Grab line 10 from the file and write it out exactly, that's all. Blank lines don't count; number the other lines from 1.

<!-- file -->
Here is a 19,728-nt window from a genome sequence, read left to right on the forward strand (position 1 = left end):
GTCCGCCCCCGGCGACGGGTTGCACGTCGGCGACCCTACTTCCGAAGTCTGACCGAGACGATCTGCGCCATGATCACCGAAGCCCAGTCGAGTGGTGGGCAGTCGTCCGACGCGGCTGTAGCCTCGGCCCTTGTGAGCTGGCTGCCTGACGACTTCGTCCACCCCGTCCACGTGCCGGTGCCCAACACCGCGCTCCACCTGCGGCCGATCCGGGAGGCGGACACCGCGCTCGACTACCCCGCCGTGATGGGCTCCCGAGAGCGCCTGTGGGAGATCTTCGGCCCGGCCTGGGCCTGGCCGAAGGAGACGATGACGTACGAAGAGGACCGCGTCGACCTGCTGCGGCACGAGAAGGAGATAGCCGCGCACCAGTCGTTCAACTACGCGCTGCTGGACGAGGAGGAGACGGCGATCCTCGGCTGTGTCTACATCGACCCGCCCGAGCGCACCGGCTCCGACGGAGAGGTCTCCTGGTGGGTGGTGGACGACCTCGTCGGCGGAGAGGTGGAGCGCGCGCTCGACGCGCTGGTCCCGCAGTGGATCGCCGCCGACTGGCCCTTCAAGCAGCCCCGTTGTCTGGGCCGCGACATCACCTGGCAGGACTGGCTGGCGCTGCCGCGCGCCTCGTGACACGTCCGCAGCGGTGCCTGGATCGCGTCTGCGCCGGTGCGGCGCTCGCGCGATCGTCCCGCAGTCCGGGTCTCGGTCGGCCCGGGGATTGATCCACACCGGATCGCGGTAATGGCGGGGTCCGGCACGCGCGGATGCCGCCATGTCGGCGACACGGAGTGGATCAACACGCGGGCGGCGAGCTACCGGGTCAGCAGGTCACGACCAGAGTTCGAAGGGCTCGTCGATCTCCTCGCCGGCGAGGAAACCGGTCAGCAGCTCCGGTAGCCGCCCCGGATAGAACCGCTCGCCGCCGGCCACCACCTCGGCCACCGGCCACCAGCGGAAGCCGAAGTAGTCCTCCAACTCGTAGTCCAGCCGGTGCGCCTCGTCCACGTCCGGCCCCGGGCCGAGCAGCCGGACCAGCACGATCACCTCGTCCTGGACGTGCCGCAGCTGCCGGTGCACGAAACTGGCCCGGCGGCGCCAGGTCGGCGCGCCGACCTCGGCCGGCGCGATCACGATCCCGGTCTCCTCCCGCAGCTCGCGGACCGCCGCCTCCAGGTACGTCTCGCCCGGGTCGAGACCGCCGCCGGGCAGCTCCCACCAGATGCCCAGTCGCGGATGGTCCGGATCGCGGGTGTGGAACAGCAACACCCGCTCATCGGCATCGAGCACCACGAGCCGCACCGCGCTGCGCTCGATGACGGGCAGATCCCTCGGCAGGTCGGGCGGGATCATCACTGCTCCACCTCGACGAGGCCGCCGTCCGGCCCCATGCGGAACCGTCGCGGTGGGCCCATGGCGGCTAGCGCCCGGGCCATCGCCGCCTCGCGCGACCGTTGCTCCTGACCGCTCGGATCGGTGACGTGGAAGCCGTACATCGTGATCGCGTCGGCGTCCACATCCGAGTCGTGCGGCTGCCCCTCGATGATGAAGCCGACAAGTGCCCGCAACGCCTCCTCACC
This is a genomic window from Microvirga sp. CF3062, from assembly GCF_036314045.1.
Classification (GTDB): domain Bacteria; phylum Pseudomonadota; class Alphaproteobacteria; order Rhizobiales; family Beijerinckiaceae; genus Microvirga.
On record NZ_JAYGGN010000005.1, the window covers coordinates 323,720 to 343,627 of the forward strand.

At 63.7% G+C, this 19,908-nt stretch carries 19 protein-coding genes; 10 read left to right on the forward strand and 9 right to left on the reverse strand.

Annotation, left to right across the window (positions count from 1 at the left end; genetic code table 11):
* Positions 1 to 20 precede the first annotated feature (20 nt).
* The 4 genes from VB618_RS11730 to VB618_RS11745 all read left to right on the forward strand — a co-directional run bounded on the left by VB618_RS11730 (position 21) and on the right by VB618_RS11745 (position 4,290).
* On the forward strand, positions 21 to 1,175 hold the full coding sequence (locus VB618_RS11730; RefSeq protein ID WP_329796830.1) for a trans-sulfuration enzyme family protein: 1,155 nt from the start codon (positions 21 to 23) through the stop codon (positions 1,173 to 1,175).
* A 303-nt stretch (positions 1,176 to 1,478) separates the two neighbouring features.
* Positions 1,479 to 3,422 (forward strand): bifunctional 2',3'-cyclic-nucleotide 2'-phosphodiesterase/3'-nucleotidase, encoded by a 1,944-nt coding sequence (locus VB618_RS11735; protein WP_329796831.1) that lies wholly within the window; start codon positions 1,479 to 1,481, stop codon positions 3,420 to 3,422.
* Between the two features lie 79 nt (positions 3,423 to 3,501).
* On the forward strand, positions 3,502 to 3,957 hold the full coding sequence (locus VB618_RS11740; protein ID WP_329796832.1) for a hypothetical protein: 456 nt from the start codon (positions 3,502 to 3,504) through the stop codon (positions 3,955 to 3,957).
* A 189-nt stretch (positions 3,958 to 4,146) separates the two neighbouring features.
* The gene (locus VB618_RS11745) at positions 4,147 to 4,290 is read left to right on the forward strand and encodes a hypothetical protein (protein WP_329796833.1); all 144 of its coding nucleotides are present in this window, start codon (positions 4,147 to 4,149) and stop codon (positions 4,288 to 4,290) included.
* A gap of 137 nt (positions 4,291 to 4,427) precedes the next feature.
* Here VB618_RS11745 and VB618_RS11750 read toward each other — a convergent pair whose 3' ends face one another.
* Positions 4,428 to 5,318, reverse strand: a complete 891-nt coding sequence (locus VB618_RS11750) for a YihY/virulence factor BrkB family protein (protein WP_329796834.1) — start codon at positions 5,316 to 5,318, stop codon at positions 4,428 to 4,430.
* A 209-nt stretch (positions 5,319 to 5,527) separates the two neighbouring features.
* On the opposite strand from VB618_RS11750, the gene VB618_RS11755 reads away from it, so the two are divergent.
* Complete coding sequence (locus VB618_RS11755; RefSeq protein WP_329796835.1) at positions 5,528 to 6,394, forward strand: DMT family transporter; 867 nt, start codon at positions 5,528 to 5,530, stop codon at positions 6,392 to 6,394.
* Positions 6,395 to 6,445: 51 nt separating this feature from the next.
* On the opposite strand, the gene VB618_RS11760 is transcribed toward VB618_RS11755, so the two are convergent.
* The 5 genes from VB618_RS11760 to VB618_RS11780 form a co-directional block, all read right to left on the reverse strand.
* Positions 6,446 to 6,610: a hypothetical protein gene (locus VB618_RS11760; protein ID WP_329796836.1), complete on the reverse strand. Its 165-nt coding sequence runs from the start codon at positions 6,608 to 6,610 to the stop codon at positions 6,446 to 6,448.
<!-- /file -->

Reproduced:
* On the forward strand, positions 21 to 1,175 hold the full coding sequence (locus VB618_RS11730; RefSeq protein ID WP_329796830.1) for a trans-sulfuration enzyme family protein: 1,155 nt from the start codon (positions 21 to 23) through the stop codon (positions 1,173 to 1,175).